“For the traitor appears not a traitor; he speaks in accents familiar to his victims, and he wears their face and their arguments, he appeals to the baseness that lies deep in the hearts of all men. He rots the soul of a nation, he works secretly and unknown in the night to undermine the pillars of the city, he infects the body politic so that it can no longer resist. A murderer is less to fear. The traitor is the plague.”
After Cicero’s death– he was murdered on December 7, 43 BC– the inevitable decline and fall of the Roman Republic followed.
As to the inevitable collapse of the Roman empire due to big government and its adoption of inflationary monetary system, Cicero didn’t put the blame on Caesar, but on the people of Rome “who have enthusiastically acclaimed and adored him and rejoiced in their loss of freedom and danced in his path and given him triumphal processions.” Yes, he blamed the people who hailed Caesar when “he speaks in the Forum of the “new wonderful good society” which shall now be Rome’s, interpreted to mean “more money, more ease, more security, and more living fatly at the expense of the industrious”.
Sounds eerily familiar, right? Didn’t the Greeks, the Spaniards and the Americans blissfully cheer and celebrate the tragic loss of their liberties and rights when they elected their statist, anti-freedom leaders who dutifully worked to guarantee the expansion and preservation of the “greater good” and to spread the wealth around? Didn’t the people call for more redistribution of wealth, higher taxation and more government powers to ensure the protection and preservation of the alleged ‘rights’ of the impoverished, the ordinary laborer, the ‘oppressed’ women, the LGTB community, including the welfare of spotted owls and mother nature?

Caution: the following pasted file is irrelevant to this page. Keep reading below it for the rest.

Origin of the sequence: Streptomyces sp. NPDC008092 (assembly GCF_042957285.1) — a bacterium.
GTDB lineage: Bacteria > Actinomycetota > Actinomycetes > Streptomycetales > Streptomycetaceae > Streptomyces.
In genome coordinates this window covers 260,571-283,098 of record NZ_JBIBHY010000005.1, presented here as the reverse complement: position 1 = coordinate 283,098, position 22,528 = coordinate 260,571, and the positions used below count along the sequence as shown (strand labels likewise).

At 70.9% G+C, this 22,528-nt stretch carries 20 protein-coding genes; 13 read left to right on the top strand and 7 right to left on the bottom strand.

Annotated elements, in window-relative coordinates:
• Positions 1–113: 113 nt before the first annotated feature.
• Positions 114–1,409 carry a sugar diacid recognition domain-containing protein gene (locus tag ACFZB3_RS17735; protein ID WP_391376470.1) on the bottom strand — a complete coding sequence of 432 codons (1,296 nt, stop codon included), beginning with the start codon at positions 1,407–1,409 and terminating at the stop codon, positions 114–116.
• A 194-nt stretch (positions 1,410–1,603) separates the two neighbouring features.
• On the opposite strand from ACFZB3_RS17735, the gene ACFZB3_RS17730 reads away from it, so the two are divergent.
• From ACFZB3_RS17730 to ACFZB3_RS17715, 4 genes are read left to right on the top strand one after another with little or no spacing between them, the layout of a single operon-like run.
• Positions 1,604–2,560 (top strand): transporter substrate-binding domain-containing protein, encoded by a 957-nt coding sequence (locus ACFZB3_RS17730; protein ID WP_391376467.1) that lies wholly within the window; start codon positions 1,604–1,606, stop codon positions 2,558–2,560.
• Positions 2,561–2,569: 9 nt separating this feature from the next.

Class warfare and the politics of envy came to America and other formerly prosperous nations the world over over the past few years. A dangerous, hybrid social virus, class warfare, which was invented and propagated by statist intellectuals to change the ‘oppressive’ system and status quo that ironically benefits them, infected the minds of the multitude– their understanding of reality and their already distorted view of morality.